As a chaplain, director Justin D Roberts did not carry a weapon, but instead used a camera to gain unparalleled access to intense combat stories and to open a discussion of resultant psychological trauma.
Interspersing war footage with interviews with soldiers and their families, Roberts takes his time to put combat operations in context, with officers describing the tactical nightmare of fighting in a mountain range with limited visibility and few escape routes.
Most of the film focuses on two missions that sustained heavy casualties. As soldiers recall each excruciating detail, they get emotional on camera.
Most war documentaries are made by civilians, which can make the storytelling stilted, as soldiers pause to explain military jargon.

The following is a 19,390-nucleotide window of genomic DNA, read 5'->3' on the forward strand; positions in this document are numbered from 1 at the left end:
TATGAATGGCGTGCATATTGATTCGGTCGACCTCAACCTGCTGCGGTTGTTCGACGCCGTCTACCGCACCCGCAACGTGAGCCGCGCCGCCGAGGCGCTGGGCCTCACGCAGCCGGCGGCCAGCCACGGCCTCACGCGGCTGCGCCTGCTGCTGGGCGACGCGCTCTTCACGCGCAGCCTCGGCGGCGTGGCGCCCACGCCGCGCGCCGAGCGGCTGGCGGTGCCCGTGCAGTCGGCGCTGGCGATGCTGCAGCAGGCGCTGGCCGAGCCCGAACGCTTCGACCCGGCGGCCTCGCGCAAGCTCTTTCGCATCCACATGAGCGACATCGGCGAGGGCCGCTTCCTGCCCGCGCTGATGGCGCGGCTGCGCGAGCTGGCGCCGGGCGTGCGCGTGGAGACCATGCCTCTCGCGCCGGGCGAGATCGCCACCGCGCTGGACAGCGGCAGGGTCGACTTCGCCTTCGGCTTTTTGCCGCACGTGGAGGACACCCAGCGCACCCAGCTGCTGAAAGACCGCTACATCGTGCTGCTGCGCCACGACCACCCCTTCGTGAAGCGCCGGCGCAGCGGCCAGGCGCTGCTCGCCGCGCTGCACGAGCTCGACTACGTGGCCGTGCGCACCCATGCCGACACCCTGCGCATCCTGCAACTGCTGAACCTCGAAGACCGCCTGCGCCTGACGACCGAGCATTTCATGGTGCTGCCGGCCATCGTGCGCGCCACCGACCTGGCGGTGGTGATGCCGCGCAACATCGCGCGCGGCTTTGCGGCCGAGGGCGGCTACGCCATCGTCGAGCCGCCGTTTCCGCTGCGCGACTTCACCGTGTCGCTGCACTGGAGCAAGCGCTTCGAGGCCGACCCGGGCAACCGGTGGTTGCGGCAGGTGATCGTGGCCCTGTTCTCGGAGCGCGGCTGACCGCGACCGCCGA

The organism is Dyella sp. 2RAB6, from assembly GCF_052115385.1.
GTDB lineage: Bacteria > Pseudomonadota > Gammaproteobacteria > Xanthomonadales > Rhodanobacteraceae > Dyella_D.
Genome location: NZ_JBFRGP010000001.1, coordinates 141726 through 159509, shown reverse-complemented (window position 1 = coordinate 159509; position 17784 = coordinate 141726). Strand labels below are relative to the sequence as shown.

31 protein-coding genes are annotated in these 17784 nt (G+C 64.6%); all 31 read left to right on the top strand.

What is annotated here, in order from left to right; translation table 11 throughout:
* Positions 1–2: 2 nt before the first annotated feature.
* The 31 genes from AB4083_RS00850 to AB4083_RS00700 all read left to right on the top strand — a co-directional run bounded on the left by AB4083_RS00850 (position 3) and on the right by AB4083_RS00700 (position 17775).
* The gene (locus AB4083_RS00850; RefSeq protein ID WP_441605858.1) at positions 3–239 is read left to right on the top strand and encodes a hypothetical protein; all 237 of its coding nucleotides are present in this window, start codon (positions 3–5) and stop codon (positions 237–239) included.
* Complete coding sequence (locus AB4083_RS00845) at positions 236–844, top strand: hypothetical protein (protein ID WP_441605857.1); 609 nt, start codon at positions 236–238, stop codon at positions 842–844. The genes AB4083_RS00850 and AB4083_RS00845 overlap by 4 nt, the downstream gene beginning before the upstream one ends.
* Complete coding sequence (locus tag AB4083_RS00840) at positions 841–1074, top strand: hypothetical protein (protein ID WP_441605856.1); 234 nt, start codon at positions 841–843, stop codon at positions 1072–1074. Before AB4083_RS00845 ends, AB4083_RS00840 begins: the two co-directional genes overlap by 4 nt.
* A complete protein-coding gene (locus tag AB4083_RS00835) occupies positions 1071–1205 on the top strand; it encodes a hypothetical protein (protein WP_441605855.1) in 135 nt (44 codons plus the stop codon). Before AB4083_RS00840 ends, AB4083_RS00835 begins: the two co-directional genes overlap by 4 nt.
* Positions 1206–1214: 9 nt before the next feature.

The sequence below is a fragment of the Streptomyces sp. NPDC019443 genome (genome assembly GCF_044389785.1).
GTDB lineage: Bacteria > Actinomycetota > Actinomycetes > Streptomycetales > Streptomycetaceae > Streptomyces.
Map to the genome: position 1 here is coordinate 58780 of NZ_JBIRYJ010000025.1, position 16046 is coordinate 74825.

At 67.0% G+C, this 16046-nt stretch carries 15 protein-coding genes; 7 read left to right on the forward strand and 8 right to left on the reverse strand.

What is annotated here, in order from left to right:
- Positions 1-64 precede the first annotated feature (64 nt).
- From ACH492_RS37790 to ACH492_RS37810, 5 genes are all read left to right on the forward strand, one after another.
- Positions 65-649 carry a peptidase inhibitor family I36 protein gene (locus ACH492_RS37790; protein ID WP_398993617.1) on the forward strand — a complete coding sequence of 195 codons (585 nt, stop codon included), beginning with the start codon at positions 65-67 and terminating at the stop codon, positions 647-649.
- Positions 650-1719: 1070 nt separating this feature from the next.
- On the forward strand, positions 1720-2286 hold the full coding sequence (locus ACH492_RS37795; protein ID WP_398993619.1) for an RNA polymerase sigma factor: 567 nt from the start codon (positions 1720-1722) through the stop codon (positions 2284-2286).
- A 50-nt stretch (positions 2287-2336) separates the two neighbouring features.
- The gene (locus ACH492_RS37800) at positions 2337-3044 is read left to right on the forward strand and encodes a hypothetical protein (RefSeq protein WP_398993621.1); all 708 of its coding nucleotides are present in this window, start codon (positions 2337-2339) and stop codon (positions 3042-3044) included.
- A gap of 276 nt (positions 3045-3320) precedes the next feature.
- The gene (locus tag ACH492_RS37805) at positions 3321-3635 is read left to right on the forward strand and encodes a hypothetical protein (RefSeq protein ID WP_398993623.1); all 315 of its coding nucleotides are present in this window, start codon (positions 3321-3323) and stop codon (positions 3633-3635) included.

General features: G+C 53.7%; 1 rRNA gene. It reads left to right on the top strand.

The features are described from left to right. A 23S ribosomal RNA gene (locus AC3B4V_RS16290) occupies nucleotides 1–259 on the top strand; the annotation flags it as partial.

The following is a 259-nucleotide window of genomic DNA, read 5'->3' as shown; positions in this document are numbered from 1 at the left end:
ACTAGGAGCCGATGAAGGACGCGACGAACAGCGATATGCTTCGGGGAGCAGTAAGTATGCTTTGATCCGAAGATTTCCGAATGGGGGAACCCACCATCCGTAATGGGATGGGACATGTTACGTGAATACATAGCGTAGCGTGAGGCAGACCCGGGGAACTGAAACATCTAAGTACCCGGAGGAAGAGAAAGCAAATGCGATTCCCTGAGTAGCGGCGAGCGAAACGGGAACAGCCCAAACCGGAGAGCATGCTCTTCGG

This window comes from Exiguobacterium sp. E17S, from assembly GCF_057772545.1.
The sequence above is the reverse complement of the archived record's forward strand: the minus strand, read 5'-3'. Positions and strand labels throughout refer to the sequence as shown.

Because the interview subjects in 'No Greater Love' speak without interruption, their recollections are all the more natural and vivid.
They hold nothing back, describing mutilated bodies and frustration with the rules of engagement. Some openly weep, heartbreakingly.
Despite his extraordinary access, Roberts is not a natural documentarian. He uses a sermon as an awkward framing device. Interviews often cut to him listening intently, which interrupts the flow.
Still, 'No Greater Love' gives us insight into why a soldier might choose to deploy again after recuperating from a traumatic brain injury.
It shouldn’t be revolutionary to let ordinary soldiers share their experiences in their own words, but somehow it is.
'No Greater Love' gets at the camaraderie — and the contradictions — of military service in a way few films have.